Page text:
Acute viral infection of the central nervous system can induce a variety of disease states. A disease state of particular interest to our group stems from the ability of viruses to induce meningitis (or inflammation of the lining of the brain). It is estimated that viral meningitis is induced with a peak monthly incidence of 1 in 100,000 persons, particularly in temperate climates. The disease is associated with symptoms that include fever, headache, stiffness of the neck, and seizures. Enteroviruses are the most common cause of viral meningitis, accounting for approximately 75-90% of the cases. Other common meningitis-inducing viruses in humans include herpesviruses, human immunodeficiency virus-1, arbovirus, mumps virus, and lymphocytic choroimeningitis virus (LCMV). While complications associated with enterovirus-induced meningitis (the most common viral meningitis) in adults are rare, and are often seen in the immunocompromised, studies have shown that infection of children less that one year of age can result in mild to moderate neurological disability by the age of 5. On the other end of the spectrum, herpesviruses induce an array of CNS disorders that include encephalitis, myelitis, and meningitis, and these disorders have a very high mortality rate if left untreated. Because so many viruses have the capacity to induce meningitis and injure the CNS, it is important to uncover potential routes to pathogenesis in murine model systems. To gain novel mechanistic insights into CNS viral pathogenesis, our laboratory studies the LCMV model system. LCMV is an ambisense negative stranded RNA virus that is both a murine and human pathogen. Intracerebral inoculation of immunocompetent mice with LCMV induces a fatal choriomeningitis and is the disease for which LCMV is named. Importantly, LCMV does not kill the cells it infects in vivo, meaning that all cellular injury observed following infection is caused by the host immune system. The immune system is absolutely required for the convulsive seizures and fatalities observed during LCMV-induced meningitis. In fact, this disease is considered a prototypic cytotoxic lymphocyte (CTL)-dependent disorder because depletion of CTL converts LCMV infected mice to asymptomatic carriers. However, at the outset of our studies, the mechanism by which CTL caused fatal meningitis in the LCMV system was unknown. Over the past year, our laboratory set out to gain real time mechanistic insights into this disease process with the hope of better understanding the pathogenesis of viral meningitis in general. To accomplish this aim we utilized intravital two photon microscopy to watch viral meningitis unfold in real time. By injecting a fluorescent dye in the blood supply and labeling LCMV-specific CTL with green fluorescent protein (GFP), we were able to visualize through a surgically thinned skull the activities of the cells thought to be responsible for the disease. Our real time studies revealed a surprising and unexpected twist in the pathogenesis of this classic CTL-dependent disorder. Imaging of meningeal vasculature revealed obvious evidence of immunopathology. Many vessels were observed to be leaking blood-derived material into the subarachnoid space, which can cause fatal seizures. However, the GFP-labeled CTL were not associated in any way with the vascular injury. Moreover, genetic knockout of all the pathways known to be involved in CTL effector function (i.e., perforin, TNF-alpha, interferon-gamma, granzymes, Fas, degranulation) did not have any effect on the disease. These data suggested that CTL were not directly responsible for disease pathogenesis and might be operating through an indirect mechanism. To test this supposition, we examined the composition of the CNS infiltrate in LCMV-infected mice and observed an influx of monocytes and neutrophils (referred to as myelomonocytic cells) that coincided with the arrival of CTL. To define the activities of these cells at the site of disease, we examined GFP-tagged myelomonocytic cells at the peak of meningitis using two photon microscopy. Our real time studies revealed that the activities of myelomonocytic cells caused significant injury to meningeal blood vessels resulting in the leakage of blood-derived material into the subarachnoid space. Interestingly, neutrophils and monocytes appeared to accomplish this through non-overlapping mechanisms. Neutrophils caused sustained leakage of meningeal blood vessels by adhering to vascular endothelium and synchronously extravasating. Monocytes, on the other hand, caused transient breaches in blood vessel integrity by localizing perivascularly. We proved that both of these mechanisms of vascular injury were required for fatal convulsive seizures through depletion studies. Depletion of neutrophils or monocytes alone had no impact on disease;however, depletion of both populations simultaneously prevented fatal convulsive seizures and preserved vascular integrity. These data indicated that myelomonocytic cells rather than CTL were directly responsible for rapid onset disease observed during LCMV-induced meningitis. To examine the mechanistic link between CTL (adaptive immunity) and myelomonocytic cells (innate immunity), we used gene arrays to quantify chemoattractants that might draw myelomonocytic cells into the CNS following infection. Our results revealed that six chemokines (CCL2, CCL3, CCL4, CCL5, CCL7, and CXCL2) were upregulated at the peak of disease, and flow cytometry studies revealed that three of these chemokines (CCL3, 4, and 5) were directly produced by CNS-infiltrating virus-specific CTL. These data suggested that CTL caused disease by recruiting a massive number of myelomonocytic cells into the meningeal space, which then induced fatal vascular injury. It is presently unclear why CTL recruit myelomonocytic cells to a site of viral infection, but we predict that disconnecting (or at least reducing) the pathogenic link between the innate and adaptive immune system might represent a viable treatment option for viral meningitis as well as other infections of the CNS. We also predict that this novel mode of pathogenesis revealed in the LCMV model system exists in other disease states involving CTL. We are presently examining whether it is possible to decouple these two arms of the immune system to limit pathology and are trying to determine precisely how myelomonocytic cells cause such severe injury to meningeal vasculature. We are also examining interactions between CTL and the meningeal stromal network. During our studies we made the exciting observation that LCMV primarily infects stromal cells in the meninges. From an immunological perspective, the meningeal stromal network remains completely undefined, and these cells likely play a major role in shaping immune responses within the subarachnoid space. The overall goal of this project is to use a combination virological, molecular, immunological, and intravital imaging approaches to provide a comprehensive mechanistic understanding of how the innate and adaptive immune systems operate in the meninges following acute viral infection. Our long term hope is that these studies will translate into therapies to better manage acute CNS viral infections in humans.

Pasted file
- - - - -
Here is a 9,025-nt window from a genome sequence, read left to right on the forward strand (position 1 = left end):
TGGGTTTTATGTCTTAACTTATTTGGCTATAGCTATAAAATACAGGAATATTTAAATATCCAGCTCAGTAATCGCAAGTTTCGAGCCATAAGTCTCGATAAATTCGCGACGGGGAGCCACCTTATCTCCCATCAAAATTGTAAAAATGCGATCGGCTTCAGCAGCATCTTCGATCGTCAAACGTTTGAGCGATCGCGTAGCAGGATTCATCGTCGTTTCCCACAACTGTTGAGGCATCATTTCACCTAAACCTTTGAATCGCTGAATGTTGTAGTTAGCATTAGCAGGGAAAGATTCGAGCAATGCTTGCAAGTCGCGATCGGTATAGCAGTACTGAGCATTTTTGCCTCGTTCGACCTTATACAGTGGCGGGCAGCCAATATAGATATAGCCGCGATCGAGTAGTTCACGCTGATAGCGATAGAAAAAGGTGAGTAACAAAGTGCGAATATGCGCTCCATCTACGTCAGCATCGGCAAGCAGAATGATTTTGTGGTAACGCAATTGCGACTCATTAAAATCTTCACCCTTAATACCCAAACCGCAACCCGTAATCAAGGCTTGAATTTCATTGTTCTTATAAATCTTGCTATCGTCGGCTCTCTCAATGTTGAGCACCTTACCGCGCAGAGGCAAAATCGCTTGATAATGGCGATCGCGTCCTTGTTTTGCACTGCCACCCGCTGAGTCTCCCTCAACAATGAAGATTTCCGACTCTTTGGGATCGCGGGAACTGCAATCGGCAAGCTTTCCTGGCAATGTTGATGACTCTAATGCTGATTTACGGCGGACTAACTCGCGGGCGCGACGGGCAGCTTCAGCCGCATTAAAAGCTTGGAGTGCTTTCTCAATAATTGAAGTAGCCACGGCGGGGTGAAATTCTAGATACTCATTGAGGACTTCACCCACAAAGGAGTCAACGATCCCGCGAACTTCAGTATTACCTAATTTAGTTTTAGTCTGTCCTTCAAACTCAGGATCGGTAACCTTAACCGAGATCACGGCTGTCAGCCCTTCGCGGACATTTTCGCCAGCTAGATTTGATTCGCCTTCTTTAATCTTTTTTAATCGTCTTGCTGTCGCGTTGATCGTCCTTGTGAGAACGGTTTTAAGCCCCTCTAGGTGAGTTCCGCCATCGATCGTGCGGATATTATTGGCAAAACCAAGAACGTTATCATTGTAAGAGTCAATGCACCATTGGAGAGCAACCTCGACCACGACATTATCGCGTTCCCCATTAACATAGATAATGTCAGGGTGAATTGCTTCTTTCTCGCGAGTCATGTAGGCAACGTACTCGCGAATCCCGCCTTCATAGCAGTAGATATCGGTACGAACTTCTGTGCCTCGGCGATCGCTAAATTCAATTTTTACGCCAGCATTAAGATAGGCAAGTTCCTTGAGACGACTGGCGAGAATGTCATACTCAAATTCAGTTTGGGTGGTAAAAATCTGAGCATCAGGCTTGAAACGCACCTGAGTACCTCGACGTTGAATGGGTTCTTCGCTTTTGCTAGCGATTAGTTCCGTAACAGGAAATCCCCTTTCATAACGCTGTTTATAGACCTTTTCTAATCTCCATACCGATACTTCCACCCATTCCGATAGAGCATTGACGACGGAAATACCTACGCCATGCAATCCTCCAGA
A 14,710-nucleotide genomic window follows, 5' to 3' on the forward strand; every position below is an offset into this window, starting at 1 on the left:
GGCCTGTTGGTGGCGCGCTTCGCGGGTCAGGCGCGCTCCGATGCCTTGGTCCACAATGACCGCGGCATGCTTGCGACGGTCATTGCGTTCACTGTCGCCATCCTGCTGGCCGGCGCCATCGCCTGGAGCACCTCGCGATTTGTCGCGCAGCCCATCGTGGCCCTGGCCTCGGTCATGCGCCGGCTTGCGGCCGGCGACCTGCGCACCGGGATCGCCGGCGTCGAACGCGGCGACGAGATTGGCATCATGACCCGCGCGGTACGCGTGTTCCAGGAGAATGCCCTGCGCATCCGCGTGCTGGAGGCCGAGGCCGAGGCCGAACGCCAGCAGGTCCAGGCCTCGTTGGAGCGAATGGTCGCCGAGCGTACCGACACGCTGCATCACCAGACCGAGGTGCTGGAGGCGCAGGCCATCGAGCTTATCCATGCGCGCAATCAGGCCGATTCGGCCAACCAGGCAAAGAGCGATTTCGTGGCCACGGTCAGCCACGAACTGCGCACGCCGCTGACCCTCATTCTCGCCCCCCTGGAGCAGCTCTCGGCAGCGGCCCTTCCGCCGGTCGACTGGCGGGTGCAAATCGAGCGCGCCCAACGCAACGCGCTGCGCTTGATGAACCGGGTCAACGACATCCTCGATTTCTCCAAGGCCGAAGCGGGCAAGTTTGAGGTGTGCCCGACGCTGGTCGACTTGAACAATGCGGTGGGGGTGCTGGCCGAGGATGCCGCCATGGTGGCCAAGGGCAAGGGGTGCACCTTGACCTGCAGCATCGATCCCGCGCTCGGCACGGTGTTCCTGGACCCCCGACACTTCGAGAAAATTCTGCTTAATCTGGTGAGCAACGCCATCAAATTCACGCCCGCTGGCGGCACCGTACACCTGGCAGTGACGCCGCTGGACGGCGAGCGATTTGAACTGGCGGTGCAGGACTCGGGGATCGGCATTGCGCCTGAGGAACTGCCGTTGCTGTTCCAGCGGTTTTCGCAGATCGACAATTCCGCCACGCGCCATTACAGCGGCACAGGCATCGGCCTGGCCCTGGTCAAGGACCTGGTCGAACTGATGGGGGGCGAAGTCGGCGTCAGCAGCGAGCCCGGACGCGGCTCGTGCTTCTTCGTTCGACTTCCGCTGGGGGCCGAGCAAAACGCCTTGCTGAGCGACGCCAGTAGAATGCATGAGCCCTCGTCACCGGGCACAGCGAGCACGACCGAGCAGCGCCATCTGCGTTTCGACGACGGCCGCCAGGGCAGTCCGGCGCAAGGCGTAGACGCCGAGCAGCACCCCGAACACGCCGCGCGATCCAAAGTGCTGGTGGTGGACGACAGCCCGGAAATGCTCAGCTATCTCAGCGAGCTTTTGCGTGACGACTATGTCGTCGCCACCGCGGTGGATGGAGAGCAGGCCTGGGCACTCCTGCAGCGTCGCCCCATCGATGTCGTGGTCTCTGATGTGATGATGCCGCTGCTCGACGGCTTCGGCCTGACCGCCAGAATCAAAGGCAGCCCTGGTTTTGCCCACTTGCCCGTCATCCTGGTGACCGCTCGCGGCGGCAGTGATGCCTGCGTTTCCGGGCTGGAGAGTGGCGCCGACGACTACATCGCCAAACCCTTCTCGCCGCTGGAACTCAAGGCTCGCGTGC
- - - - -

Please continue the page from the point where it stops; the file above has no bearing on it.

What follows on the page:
Project Start
Project End
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Budget End
Support Year
1
Fiscal Year
2009
Total Cost
$1,723,327
Indirect Cost